It may seem strange to be writing a review of a book published over 30 years ago – but its subject is Miles Davis, one of the musical giants of the last half of the 20th century and reading it is as challenging as his music was. Moreover, despite being ghosted, it seems that all Quincy Troupe did was write down (with little apparent editing) what Miles said. So, there is little likelihood that Miles would feel mis represented…… which is telling.
My good friend Dave handed the book over to me with the underwhelming recommendation ‘I couldn’t get on with it, there’s only so much use of the term motherfuckers I can take per page. I don’t think he was a very nice man. See how you get on with it!’
Some context is necessary here. Dave is a hi fi enthusiast with a system that has become steadily more sophisticated and impressive over the 30 years or so that we have been friends. Whenever he has effected an upgrade it has been customary to use a couple of vinyls to ‘test it out.’ These are 1) Solid Air – John Martyn and 2) Kind of Blue – Miles Davis. We both really rate these albums and for me the ‘desert island disc criteria of if you could only take one record’ would, without hesitation, point to the latter. It is generally viewed as one of the best all time jazz albums and the best-selling – so I am not alone in my regard for it.
So, despite not having listened to the majority of his prodigious recording output over 50 years, I see Miles as a colossus – and important to me as a musician. Immediately the reader will identify potential jeopardy looming on the horizon …… and he or she would be right!
Let’s get the review basics out of the way first. The book is very poorly written and I would not recommend it. It does seem that the method employed was for Miles to reminisce, often repeating himself, often introducing a topic with a lazy ‘another thing that happened in 19XX was ………,’ and, as Dave noted, it is over full of expletives and bad mouthing. At just over 400 pages I think a bit more discipline (well a lot more actually) on the part of Quincy Troupe would have made the thing more readable and avoided such a complete trashing of Miles’ personal reputation. I suspect however, that Miles’ arrogance would have not brooked much in the way of changes to the structure or content.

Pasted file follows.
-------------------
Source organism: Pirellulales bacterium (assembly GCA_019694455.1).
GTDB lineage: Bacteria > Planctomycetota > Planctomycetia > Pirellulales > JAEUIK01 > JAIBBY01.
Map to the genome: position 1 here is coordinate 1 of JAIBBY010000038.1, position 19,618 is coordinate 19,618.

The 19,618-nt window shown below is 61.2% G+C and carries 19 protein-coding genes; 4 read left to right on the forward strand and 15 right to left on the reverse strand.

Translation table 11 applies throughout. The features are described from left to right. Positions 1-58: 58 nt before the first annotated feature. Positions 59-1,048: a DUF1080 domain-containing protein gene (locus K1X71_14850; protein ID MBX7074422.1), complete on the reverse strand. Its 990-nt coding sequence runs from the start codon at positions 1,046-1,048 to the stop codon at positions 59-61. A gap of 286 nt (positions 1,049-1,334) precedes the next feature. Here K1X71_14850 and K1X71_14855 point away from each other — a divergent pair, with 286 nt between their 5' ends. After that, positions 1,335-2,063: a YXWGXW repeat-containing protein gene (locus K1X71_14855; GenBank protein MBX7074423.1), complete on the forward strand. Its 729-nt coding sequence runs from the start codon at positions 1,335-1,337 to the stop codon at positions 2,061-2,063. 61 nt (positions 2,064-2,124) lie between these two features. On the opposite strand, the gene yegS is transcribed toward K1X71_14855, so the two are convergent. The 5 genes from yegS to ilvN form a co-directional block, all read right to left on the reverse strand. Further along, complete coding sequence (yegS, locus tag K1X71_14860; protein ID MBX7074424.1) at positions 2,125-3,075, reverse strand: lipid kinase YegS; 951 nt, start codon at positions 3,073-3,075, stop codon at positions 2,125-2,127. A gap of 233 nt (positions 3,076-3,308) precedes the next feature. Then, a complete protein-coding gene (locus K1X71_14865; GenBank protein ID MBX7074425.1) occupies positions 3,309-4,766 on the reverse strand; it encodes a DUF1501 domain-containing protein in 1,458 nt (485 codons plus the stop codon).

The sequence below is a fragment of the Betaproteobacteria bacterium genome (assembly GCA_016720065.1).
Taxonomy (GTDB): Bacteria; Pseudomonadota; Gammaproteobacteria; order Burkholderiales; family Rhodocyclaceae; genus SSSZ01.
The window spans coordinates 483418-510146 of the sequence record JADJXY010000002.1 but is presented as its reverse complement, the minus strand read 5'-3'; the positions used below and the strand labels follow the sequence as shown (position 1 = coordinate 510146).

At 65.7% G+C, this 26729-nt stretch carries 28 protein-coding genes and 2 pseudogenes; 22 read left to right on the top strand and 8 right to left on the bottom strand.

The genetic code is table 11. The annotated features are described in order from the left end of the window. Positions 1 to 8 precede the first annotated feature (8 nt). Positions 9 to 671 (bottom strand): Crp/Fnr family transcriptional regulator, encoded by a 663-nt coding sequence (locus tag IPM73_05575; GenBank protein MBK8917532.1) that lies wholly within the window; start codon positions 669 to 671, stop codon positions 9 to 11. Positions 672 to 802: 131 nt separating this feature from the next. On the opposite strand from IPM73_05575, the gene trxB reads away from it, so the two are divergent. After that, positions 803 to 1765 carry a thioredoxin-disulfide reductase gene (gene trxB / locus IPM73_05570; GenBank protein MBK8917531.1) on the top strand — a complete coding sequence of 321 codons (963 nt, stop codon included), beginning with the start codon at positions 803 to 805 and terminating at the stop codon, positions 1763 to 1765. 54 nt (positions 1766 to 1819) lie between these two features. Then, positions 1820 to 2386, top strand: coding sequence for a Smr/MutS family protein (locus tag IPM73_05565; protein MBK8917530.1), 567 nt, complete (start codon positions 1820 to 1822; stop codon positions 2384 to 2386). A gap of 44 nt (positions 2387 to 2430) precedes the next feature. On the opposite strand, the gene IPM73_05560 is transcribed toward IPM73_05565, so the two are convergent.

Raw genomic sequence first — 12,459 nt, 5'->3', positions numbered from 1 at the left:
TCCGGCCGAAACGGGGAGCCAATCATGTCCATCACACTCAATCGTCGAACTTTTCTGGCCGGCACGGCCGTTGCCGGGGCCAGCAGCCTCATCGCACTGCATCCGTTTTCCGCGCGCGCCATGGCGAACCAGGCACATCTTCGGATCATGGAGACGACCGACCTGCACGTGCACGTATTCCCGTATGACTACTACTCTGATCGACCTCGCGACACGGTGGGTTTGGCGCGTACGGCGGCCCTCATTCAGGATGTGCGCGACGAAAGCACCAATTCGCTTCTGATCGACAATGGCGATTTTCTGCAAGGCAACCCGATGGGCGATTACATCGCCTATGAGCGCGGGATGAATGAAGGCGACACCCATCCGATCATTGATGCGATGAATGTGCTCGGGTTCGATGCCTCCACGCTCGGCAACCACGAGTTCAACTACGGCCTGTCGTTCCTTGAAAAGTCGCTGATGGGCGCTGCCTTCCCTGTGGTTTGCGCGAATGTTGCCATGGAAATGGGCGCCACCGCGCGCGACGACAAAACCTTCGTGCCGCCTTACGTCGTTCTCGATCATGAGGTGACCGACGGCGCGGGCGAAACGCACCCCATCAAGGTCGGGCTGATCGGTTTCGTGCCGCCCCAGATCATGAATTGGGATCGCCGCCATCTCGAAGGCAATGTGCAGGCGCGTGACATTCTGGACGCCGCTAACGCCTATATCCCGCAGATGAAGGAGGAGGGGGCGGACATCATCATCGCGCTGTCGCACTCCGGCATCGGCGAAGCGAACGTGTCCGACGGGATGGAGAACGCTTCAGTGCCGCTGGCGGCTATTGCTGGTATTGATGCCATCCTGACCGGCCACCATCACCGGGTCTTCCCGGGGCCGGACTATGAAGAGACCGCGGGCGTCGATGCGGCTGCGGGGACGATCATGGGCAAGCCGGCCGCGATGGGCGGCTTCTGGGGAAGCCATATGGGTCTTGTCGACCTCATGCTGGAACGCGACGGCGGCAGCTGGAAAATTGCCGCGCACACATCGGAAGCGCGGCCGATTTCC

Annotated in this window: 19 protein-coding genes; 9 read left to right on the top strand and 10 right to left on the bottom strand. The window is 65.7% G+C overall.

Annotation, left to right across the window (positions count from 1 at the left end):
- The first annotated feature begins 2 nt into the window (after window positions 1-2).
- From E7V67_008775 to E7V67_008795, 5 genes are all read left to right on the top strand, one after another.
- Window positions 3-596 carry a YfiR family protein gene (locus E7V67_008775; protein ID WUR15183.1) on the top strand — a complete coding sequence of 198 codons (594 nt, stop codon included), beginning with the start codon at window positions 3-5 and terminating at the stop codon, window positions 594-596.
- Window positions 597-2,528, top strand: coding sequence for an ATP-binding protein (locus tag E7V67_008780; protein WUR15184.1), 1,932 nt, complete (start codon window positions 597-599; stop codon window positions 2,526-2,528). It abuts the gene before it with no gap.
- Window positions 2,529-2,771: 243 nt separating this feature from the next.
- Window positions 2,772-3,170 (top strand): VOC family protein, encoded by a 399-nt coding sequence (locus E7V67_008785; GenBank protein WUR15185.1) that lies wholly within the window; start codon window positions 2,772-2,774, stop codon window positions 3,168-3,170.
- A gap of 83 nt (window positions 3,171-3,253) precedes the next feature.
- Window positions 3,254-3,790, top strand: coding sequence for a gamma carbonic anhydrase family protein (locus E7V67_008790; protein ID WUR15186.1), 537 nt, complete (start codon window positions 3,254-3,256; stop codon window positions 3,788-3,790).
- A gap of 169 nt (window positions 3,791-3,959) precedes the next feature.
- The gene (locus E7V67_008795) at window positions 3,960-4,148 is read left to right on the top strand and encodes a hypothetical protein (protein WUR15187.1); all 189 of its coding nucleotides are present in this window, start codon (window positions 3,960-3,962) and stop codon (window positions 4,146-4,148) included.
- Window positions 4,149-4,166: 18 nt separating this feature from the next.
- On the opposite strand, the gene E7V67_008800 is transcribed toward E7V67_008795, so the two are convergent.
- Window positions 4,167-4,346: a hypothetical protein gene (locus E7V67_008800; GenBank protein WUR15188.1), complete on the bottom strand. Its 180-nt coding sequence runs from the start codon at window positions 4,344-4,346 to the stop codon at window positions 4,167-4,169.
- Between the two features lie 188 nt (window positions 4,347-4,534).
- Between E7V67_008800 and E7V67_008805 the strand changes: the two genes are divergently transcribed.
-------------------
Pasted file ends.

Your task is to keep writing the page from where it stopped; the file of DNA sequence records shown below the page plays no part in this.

Despite this and Dave’s entirely justified reservations I couldn’t stop reading the thing.
The self-trashing of his personal reputation is almost entirely grounded in his attitude and behaviour towards women. Let’s be clear, these were absolutely atrocious and impacted on a large number of individual women as friends, lovers and wives. He callously used many women for support (including the financing his two lengthy periods of addiction: the first to heroin, the second to cocaine) and physically assaulted others whom he was in relationships with. He routinely justifies his behaviour by blaming the attitudes and behaviours of the women themselves and when he (rarely) acknowledges his own culpability, he brushes it away by saying that is just the way he is. There is no acknowledgement of or sense of any motivation for the need for him to change – it is just how it is.
Miles’ arrogance was no secret. For many years he refused to engage verbally with audiences – refusing to introduce pieces or even band members on stage, with the rationale that his music was what people came to listen to – not to him talking. But it is here that I began to get a glimpse of what had helped to produce such a difficult, unlikable man – the impact of racism. Miles makes a number of references to the stage presence of Louis Armstrong, who he makes clear he rated as a musician, but who he felt had to ingratiate himself with white audiences through his ‘continual grinning’. Miles is adamant that he was not going to follow this path.